2 n Cording: when you experience tightness, or pulling in the form of a thread from the arm pit to the elbow (and sometimes the wrist). It is thought to be a result of an inflamed lymphatic n A collection of fluid (seroma) that requires drainage after surgery n Wound infections after surgery n A high body mass index (i.e. being overweight) n A tendency to retain fluid (e.g. puffy ankles) How do I know if I have breast or trunk oedema? You may notice that your breast or remaining breast tissue feels heavier, firm or hard (fibrotic) in places and the skin may feel warm to the touch. You will see indentations on your skin from your bra or clothing and your breast may look different in colour or shape and size. The area may already feel sensitive or numb due to the effect of surgery on the nerves. If there is swelling in the breast or trunk, this can cause other changes in sensation, discomfort or pain. Some women who have breast-fed their children liken the discomfort or sensation to being engorged with milk. Arm lymphoedema can be measured, but breast and trunk oedema are often harder to detect and may not be easily recognised. It is important to mention any of these symptoms to your breast care nurse, or specialist, as soon as possible. The sooner treatment is started, the better the results will be. Your feelings about breast oedema It is important to remember that breast and trunk oedema can be improved and may resolve completely in some cases. However, some people with swelling of the breast feel anxious, depressed, frustrated or worried that their cancer has returned. Breast or trunk oedema can affect your quality of life and may cause discomfort or prevent certain activities. You may feel embarrassed or self-conscious about having close contact with others, or it may affect your sex life, especially if the swollen area is uncomfortable. Support from family members, partners and friends is important, and it can help to share your thoughts and worries with those close to you. Health care professionals such as your breast care nurse and lymphoedema practitioner can also offer support and advice, or if you are feeling very low or depressed you may wish to talk to a trained counsellor. Starting treatment, and learning about the different ways of managing the swelling, can often help you to feel more in control of the situation and help you feel more positive. What can I do if I have breast swelling? Early treatment is recommended to help prevent hardening of the tissues and can reduce the risk of infection (cellulitis). If you think you have breast oedema, consult your breast care nurse, Consultant or GP and ask them to refer you as soon as possible to a lymphoedema clinic. The LSN office has a list of services in the UK. However, it is important to exclude other factors such as infection that can also cause swelling. If infection is present in the swollen breast, you will need antibiotic treatment as soon as possible. For more information see the LSN fact sheets What is Cellulitis? and Management of Cellulitis in Lymphoedema. THE LYMPHOEDEMA SUPPORT NETWORK Page 2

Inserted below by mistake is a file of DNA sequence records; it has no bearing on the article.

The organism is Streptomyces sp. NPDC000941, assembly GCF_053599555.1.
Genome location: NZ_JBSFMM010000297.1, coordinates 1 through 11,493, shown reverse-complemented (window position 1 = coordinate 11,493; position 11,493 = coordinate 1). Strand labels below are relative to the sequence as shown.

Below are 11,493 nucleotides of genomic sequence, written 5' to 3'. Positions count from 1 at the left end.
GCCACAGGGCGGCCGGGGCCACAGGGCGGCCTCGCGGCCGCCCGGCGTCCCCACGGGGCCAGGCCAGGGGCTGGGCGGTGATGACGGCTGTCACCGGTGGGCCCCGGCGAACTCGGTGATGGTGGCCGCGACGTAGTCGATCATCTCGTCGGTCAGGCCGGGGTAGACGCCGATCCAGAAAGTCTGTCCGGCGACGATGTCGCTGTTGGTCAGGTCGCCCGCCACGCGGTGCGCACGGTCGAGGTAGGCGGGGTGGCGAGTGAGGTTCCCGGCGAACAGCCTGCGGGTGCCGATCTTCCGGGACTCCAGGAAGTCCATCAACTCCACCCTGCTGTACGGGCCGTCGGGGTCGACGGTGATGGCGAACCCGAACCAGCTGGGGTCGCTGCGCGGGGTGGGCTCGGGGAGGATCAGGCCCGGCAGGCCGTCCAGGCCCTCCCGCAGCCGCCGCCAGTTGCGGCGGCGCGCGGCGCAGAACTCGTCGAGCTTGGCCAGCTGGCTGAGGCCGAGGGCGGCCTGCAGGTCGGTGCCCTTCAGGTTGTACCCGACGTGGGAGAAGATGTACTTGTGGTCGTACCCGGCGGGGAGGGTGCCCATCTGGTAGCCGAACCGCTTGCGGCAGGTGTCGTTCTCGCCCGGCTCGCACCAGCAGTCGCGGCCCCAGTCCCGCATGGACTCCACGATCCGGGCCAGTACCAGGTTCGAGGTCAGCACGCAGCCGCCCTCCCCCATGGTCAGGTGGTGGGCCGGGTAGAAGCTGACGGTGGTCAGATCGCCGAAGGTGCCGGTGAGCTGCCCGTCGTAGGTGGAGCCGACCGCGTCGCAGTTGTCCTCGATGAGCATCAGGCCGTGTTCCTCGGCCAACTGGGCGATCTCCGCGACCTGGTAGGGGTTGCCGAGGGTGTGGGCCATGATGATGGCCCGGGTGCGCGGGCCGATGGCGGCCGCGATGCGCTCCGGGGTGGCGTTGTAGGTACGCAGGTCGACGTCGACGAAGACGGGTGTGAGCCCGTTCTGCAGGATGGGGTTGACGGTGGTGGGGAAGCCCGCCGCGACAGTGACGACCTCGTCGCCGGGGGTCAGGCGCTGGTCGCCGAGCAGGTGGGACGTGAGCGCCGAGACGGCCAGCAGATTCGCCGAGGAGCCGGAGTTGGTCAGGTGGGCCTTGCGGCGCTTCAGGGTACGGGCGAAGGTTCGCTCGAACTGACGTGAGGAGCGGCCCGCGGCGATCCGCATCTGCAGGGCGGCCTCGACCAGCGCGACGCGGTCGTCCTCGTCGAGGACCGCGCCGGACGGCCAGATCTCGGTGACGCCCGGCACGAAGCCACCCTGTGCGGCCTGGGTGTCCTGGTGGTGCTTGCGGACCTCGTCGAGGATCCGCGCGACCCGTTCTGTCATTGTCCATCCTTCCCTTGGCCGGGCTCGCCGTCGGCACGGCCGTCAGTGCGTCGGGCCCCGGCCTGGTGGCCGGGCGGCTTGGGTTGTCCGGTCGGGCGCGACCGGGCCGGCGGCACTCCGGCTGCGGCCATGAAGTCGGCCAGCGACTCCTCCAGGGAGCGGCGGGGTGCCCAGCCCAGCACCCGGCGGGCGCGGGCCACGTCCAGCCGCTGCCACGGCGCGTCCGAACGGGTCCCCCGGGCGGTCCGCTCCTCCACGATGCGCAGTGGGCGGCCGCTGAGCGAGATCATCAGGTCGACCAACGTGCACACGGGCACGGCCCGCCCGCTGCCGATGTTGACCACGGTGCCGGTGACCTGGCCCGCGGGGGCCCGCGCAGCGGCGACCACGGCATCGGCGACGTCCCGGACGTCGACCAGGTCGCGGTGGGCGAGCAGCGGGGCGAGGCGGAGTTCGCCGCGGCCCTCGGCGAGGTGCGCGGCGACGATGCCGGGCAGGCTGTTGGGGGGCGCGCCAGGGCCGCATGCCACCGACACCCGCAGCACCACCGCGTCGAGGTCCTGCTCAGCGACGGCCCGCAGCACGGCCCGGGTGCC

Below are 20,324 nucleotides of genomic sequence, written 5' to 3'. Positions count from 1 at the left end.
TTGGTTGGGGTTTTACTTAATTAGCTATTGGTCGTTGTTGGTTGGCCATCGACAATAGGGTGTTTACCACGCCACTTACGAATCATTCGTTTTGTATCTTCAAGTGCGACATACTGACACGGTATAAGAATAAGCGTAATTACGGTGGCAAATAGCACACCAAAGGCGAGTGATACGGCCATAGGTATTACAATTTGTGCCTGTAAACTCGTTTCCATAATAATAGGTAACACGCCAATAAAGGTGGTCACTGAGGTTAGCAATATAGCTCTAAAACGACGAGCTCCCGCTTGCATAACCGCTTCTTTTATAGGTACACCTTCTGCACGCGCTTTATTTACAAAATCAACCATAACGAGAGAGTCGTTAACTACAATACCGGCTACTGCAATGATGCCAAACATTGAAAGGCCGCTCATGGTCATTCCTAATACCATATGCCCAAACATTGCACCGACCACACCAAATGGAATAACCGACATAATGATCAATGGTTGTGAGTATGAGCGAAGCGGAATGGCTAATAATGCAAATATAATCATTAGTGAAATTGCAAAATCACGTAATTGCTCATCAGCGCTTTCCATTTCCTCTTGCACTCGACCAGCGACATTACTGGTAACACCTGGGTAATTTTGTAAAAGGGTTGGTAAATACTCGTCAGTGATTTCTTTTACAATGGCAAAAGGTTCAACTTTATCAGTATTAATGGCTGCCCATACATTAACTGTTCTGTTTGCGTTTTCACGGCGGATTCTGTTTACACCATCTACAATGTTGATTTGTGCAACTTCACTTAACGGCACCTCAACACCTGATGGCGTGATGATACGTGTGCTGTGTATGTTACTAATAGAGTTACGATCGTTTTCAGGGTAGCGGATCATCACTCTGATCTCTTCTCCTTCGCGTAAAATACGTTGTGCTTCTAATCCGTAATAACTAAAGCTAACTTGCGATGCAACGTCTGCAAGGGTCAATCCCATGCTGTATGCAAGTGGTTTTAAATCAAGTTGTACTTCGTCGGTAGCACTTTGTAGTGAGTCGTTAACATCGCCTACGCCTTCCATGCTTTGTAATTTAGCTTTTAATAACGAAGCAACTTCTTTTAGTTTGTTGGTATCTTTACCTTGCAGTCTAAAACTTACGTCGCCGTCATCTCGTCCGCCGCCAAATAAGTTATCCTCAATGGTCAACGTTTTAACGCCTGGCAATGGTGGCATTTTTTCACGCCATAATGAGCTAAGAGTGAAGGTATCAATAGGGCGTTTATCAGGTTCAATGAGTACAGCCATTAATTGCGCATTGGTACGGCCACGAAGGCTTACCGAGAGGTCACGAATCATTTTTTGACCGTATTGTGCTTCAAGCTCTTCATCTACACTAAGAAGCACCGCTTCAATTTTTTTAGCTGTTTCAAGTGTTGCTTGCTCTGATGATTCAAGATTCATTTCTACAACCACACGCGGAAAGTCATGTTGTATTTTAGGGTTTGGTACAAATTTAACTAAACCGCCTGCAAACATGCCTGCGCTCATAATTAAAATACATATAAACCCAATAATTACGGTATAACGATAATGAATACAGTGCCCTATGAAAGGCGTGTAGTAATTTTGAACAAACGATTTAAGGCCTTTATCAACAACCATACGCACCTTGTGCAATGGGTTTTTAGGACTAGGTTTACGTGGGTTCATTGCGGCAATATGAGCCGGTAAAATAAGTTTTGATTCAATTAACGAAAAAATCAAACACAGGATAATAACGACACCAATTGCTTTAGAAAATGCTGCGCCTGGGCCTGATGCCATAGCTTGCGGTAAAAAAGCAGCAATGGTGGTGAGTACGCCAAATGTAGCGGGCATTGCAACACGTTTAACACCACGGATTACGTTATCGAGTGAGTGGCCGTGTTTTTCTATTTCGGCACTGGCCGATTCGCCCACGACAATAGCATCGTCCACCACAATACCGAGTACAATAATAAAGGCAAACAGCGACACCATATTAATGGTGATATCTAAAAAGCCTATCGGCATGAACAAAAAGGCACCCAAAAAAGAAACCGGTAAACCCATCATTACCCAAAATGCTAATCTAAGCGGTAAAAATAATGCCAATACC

3 How is breast oedema managed? Breast oedema fact sheet Breast oedema can be successfully managed using a combination of approaches. A lymphoedema practitioner will give you advice on what you can do to improve the swelling yourself, such as: n Taking care of your skin, scar and breast tissue n Wearing a well-fitting bra or compression body garment that supports the breast. Foam pads may also be given to place in the bra this will add more support/ compression to the breast/breast tissue n A sleep bra at night time to help elevate the breast and prevent further build up of fluid n Specific, gentle upper body and breathing exercises to improve drainage from the breast area n Doing regular self-massage similar to manual lymphatic drainage (see below) n Kinesio Taping may be implemented to try and improve the congestion/tightness n If you are overweight try to reduce your weight, as weight loss can improve lymphoedema Skin care Keeping the skin, tissues and scar in good condition is very important. Carefully wash and moisturise the area daily. You should use a soap-substitute such as aqueous cream if the skin is very dry. Always gently pat dry rather than rubbing over the swollen area and apply a bland moisturiser after washing. If you are having radiotherapy, follow the skin care advice from your radiotherapy department. For more detailed information see the LSN fact sheet Skin Care for People with Lymphoedema. Compression garments and/or bra You may feel reluctant to wear a bra or compression garment if the area is sensitive or sore. However, a well-fitting bra is very important in supporting the swollen area and allowing the fluid to drain out of the breast. You should make sure that the chest measurement and the cup size are correct and a wider shoulder strap is recommended. Your breast care nurse may be able to help with bra fitting, or give you contact details of specialist bra fitting services some of which are now available in larger department stores. Your lymphoedema practitioner may provide you with a compression vest or bra (sometimes custom-made) and may advise you to wear this garment (or a sleep bra) at night to stop the fluid accumulating. If you gain or lose weight, you may need to be refitted with a new bra. If the breast tissues have become hard, your lymphoedema practitioner may provide you with small foam pads to insert in your bra to provide a massaging effect that can help to soften these areas. THE LYMPHOEDEMA SUPPORT NETWORK Page 3